“Zikaron Basalon is a social initiative that takes place on the Israeli Holocaust Memorial Day and various other dates around the world. Literally meaning “remembrance in the living room” in Hebrew, the idea was born from the understanding that the connection between today’s society and the memories of the Holocaust, has significantly deteriorated.”
“When visitors come to Yad Vashem, they brace themselves for a day of difficult history and deep reflection. Surely, they do not expect to be greeted by 20 students awkwardly rolling suitcases across the entrance pavilion. Yet there we were, a diverse group of MA students from the Weiss-Livnat Holocaust Program, excited to attend the annual Yad Vashem seminar. For four days, we had the opportunity to participate in lectures by leading Holocaust researchers, interact with the memorial-museum, and bond as a group – getting to know each other in new and meaningful ways.
For me, the seminar was both my first time at Yad Vashem and in the city of Jerusalem. While much of our time there was dedicated to attending lectures and utilizing the extensive archives and databases open to us, I also took the time to visit the various memorials housed on the Yad Vashem campus. The Valley of the Communities was especially compelling for me, and as our first semester is coming to an end, it was also a valuable opportunity for personal reflection. Continue reading →
On Friday, October 25, we held an opening event to welcome the students of Cohort 8. This diverse group of amazing individuals has come to us from around the world – Brazil, Canada, Germany, India, Italy, Israel, Poland, Russia, Rwanda, Sweden, and the United States – to dedicate an entire year of their lives to the study about the Holocaust. We were honored to have Professor Edyta Gawron of the Jagiellonian University as our guest speaker to open up the year. Professor Gawron gave an insightful lecture on the current situation of Holocaust scholarship and historical narrative in Poland. We wish all of our new students a challenging and meaningful year ahead!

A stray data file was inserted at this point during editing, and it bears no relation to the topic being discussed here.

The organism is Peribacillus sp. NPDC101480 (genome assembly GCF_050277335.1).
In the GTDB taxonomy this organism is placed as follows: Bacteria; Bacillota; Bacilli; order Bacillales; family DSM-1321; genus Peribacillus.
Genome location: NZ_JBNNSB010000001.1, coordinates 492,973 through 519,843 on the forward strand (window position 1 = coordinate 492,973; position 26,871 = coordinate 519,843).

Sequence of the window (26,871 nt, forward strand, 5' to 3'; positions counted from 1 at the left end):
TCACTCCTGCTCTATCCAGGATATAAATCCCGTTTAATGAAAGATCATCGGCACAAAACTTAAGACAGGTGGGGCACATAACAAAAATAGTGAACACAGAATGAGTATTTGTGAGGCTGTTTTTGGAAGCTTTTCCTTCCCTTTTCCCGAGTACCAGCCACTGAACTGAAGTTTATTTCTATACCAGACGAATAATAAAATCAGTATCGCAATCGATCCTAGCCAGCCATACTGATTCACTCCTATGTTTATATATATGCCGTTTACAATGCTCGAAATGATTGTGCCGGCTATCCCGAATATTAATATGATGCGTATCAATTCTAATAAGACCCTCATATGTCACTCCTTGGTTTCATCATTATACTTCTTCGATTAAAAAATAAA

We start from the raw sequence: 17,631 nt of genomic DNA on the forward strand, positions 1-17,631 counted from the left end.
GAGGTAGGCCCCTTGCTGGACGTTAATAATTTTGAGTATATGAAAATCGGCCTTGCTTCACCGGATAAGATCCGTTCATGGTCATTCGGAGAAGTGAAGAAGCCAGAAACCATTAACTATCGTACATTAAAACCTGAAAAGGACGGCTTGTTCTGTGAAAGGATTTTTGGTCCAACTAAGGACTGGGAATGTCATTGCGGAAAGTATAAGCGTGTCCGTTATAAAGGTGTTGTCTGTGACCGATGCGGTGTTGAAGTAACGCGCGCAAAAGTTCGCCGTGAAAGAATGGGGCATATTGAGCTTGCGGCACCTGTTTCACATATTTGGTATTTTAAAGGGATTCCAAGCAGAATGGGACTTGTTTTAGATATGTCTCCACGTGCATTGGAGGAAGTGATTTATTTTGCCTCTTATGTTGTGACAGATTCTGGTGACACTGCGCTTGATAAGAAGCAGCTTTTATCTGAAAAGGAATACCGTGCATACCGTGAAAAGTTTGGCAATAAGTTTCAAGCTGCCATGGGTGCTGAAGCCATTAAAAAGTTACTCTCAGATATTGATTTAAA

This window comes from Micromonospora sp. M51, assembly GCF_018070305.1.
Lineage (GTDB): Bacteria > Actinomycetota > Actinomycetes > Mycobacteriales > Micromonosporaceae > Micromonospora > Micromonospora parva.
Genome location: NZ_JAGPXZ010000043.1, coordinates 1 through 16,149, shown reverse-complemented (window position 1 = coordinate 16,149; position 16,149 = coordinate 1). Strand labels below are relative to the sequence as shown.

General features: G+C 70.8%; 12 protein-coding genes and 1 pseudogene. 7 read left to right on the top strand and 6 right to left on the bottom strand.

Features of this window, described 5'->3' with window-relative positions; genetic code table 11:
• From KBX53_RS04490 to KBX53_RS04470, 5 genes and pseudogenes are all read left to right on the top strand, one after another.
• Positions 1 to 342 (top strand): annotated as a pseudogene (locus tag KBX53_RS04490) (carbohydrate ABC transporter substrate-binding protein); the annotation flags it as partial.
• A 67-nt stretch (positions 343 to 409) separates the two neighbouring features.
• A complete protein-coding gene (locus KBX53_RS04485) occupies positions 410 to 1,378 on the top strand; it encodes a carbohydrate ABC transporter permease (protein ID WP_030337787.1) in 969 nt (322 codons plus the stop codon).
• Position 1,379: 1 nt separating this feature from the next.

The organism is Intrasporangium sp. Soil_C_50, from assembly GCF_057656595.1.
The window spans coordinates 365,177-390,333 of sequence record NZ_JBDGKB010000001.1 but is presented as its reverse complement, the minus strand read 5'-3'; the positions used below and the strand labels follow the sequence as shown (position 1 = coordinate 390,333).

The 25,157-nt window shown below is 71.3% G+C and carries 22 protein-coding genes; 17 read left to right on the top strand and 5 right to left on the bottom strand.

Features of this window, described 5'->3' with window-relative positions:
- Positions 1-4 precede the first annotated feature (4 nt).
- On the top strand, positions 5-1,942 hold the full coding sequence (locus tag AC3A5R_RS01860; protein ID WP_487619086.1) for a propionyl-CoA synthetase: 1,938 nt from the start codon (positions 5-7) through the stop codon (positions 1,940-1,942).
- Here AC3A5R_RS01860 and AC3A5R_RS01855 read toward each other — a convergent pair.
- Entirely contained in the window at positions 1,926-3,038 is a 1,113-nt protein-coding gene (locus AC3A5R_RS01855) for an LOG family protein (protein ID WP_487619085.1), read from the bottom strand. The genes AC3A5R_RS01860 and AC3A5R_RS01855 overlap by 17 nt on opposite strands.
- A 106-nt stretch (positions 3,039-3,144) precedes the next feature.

Recently my classmates and I were privileged to hear a lecture by Dr. Claudia Globisch, a visiting researcher and sociologist from Nuremberg, Germany. Dr. Globisch brought topical insight to our cohort in her guest lecture entitled, Right-Wing Extremism, Contemporary Antisemitism, and Qualitative Methods.
Dr. Globisch brought up the synagogue shooting in Halle, Germany that killed two people just one month ago, as an unfortunate but timely reference point to better understand why the antisemitic violence we are seeing play out isn’t new. Rather, it is the modes through which those sentiments are being shared and encouraged that are, in fact, innovative.
Its that time of year again! As we say goodbye to Cohort 7, we are already busy preparing to welcome the newest cohort of incoming students. Twenty-sevenindividuals are joining us from around the world, to embark on a new adventure in Haifa as MA students in Holocaust Studies. This cohort will be presented with new courses which we developed over the past year, among them the History of the Holocaust in the Former Soviet Union, and the Holocaust in Digital Media. They will be invited to take an active role in research projects directed by our faculty and gain hands-on experience working in historical archives and museums.
The students of Cohort 8 come from the United States, Germany, Poland, India, Canada, Rwanda, Italy, Brazil, Russia, and Israel. We are pleased to introduce you to a small selection of them below.
Yoav Yaron, Israel
BA in Literature & Political Science, Tel Aviv University
A busy and exciting academic year is coming to a close at the Weiss-Livnat International MA Program in Holocaust Studies. While continuing to provide our students with a well-rounded curriculum and international internship opportunities, we have been busy embarking on a new initiative – establishing an Innovation Hub for Holocaust Education and Commemoration which will offer a nurturing environment and practical tools for people from all over the world to develop innovative and creative ideas for projects in the field. We are pleased to share this news and our other activities in this newsletter.
Thank you for your continued support of our program, our work, and our mission.